Bjins e/ou Abraço
    CatiahoAlc.

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    1. Obrigada Catia, bom fim de semana para si tambem.

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  13. Lovely photos! I have been wanting to visit Australia for many years and hopefully it will happen soon. I just need to talk someone into going with me! I hope the situation with your husband's job works itself out.

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    1. Thanks Lois. It's a beautiful country with a great variety.

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  14. Nice walk and photos, Sami. Good that you could enjoy the surroundings even if you hadn't slept so well.
    I enjoyed Sydney when I visited but I understand that it would be a big change for you to move there. I hope your husband finds something else in Perth. Good luck!!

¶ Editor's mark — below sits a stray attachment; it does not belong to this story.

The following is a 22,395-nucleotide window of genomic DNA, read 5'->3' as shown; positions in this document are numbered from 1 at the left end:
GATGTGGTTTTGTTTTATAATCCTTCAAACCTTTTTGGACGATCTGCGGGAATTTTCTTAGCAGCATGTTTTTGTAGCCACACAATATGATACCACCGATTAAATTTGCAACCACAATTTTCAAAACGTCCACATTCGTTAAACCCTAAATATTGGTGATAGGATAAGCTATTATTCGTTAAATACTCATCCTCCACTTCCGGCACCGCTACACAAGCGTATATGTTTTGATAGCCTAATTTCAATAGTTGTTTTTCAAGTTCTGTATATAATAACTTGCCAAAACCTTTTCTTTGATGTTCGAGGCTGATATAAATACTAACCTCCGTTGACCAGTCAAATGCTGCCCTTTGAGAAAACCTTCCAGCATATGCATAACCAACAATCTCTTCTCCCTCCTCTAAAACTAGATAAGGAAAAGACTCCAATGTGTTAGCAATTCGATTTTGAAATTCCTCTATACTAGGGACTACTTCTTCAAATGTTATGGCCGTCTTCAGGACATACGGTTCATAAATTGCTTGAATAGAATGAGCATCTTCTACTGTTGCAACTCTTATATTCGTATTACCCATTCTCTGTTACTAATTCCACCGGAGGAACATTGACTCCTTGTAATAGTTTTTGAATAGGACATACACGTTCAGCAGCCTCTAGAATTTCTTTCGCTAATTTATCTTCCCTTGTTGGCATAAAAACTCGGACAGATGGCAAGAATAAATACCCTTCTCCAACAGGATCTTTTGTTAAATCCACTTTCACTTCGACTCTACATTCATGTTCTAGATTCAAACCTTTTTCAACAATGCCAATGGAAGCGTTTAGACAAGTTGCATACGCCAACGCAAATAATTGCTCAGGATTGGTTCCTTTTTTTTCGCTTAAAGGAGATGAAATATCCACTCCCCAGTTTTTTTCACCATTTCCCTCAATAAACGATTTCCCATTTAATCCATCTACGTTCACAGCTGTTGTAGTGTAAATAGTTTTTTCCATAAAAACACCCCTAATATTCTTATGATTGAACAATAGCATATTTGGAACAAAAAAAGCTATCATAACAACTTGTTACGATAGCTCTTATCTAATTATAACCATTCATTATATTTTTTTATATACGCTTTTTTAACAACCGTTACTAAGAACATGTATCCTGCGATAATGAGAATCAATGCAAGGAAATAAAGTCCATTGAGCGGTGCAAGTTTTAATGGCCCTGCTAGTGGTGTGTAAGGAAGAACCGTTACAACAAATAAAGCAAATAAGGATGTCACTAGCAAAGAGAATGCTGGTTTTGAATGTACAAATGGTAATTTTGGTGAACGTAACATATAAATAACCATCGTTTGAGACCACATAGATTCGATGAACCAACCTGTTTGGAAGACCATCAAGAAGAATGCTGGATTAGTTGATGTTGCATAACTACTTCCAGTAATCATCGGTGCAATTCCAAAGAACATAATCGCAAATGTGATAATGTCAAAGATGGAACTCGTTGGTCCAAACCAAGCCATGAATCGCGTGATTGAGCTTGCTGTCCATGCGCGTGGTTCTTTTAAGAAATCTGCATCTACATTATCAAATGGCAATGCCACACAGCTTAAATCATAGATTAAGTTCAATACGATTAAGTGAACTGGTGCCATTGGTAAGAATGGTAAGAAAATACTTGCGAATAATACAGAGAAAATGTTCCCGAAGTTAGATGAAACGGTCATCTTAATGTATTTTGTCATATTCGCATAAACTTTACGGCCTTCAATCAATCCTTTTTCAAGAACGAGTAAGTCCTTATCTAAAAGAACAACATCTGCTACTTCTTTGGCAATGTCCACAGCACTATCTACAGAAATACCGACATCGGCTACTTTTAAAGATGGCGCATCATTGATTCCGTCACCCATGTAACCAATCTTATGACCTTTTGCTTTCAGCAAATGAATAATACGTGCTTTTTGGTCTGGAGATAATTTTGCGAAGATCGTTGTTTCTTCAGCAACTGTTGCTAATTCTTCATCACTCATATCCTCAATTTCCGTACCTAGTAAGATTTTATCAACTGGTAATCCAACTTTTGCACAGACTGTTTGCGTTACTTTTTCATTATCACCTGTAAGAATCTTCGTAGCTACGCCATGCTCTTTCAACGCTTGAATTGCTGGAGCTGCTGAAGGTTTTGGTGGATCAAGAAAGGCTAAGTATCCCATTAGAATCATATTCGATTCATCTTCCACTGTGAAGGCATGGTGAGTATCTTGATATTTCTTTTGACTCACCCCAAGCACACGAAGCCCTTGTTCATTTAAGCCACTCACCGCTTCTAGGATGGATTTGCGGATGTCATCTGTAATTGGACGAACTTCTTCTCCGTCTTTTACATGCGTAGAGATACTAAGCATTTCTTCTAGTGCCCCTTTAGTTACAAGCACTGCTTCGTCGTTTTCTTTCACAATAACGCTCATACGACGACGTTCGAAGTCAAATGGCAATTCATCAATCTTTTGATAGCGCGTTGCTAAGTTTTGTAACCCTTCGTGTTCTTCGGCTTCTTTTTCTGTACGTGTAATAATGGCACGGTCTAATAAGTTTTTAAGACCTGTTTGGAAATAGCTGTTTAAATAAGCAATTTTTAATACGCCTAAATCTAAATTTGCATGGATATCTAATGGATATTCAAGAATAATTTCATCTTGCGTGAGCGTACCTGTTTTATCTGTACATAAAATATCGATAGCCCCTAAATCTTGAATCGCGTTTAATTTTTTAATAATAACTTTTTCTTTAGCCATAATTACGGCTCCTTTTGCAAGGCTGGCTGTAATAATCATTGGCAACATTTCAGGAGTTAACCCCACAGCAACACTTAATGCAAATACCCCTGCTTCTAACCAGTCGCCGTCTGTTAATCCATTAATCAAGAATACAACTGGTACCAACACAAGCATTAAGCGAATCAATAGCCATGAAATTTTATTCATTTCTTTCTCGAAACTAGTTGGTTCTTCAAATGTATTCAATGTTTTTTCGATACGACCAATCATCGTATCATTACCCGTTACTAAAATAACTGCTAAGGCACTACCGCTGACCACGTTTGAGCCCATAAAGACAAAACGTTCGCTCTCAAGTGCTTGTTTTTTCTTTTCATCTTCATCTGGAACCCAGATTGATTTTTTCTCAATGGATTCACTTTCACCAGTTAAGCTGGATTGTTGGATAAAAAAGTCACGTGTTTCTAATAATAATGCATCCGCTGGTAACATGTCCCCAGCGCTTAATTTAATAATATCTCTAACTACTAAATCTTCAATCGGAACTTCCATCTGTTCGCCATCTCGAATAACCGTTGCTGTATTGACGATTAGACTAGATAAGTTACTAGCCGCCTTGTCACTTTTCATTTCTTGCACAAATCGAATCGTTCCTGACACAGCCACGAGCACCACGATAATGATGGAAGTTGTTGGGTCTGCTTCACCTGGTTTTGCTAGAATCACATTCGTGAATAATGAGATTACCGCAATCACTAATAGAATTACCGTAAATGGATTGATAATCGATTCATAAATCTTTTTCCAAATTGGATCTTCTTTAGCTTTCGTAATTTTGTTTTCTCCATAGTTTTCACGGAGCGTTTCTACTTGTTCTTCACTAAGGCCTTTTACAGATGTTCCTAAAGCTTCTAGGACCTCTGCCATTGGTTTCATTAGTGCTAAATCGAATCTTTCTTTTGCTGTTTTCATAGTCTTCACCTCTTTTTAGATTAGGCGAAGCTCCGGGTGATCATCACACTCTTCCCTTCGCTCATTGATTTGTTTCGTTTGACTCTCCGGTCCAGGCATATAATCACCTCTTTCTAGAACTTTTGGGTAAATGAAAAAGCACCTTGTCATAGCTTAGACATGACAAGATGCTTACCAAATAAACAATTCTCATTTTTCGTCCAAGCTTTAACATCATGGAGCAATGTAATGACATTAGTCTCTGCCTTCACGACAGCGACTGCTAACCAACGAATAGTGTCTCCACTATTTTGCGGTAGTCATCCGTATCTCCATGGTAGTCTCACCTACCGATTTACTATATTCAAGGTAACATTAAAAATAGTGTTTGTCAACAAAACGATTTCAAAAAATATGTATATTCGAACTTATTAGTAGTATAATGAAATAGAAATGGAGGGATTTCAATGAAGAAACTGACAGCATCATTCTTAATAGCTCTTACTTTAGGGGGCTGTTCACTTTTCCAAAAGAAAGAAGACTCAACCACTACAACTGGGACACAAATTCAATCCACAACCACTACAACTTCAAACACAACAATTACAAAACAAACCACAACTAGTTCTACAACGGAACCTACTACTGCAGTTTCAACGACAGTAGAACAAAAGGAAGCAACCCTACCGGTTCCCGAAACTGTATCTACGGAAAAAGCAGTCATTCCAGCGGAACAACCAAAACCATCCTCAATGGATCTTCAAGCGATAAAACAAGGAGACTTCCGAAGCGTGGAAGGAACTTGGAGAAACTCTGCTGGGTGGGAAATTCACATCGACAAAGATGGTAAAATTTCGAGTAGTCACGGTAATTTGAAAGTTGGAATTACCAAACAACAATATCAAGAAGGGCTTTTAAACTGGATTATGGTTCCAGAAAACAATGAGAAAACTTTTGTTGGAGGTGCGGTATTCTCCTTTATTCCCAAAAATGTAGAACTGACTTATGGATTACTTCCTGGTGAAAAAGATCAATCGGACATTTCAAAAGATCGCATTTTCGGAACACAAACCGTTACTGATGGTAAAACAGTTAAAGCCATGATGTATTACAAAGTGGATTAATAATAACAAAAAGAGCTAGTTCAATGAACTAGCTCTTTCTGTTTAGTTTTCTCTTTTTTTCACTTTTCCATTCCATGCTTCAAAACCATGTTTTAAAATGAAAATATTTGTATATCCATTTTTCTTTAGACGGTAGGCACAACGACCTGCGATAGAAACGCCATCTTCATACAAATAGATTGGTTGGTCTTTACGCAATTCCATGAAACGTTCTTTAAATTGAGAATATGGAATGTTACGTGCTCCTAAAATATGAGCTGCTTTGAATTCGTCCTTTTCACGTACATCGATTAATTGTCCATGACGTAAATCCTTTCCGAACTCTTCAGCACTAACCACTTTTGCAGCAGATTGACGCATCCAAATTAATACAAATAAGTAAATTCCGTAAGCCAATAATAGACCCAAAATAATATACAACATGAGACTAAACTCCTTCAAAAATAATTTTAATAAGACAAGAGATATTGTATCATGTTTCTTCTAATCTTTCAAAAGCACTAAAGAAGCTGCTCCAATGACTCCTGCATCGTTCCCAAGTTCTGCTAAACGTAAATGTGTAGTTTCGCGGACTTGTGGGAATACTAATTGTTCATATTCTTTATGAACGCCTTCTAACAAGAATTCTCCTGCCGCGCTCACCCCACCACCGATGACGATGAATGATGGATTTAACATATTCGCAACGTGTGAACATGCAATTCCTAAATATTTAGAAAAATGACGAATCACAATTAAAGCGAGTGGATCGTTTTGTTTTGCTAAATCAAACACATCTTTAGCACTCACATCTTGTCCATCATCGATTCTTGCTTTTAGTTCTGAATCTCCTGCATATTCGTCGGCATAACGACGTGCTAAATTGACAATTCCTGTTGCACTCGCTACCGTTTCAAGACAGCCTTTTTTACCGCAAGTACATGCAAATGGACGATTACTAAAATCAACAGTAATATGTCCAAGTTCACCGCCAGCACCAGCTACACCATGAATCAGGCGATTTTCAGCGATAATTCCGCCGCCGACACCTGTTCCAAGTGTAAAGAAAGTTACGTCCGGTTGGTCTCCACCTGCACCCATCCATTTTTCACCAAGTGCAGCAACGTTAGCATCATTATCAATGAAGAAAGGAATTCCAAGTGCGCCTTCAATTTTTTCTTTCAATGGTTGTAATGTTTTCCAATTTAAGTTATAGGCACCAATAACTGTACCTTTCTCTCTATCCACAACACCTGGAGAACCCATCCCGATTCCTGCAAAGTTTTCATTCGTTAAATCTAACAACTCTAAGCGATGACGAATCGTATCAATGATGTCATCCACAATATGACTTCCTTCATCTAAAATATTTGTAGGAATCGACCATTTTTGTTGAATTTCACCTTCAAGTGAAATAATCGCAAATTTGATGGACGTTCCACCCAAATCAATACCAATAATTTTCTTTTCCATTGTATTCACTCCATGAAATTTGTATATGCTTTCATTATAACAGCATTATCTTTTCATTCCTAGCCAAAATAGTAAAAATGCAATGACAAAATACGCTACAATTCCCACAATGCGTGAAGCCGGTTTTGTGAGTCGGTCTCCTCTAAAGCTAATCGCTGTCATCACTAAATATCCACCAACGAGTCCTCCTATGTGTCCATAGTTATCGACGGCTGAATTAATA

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    1. Thanks Sara, I would certainly prefer to stay in Perth, a more manageable city.

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  15. Cremorne Point Circuit é muito bonito! O livro "Sydney's best Harbour & Coast Walks" de Karina O'brien, por onde me guio para novos percursos, este é considerado o mais bonito. Durante vários anos fazia este percurso antes de iniciar o dia de trabalho. Mas já há que não ia até lá e gostei de rever na tua companhia.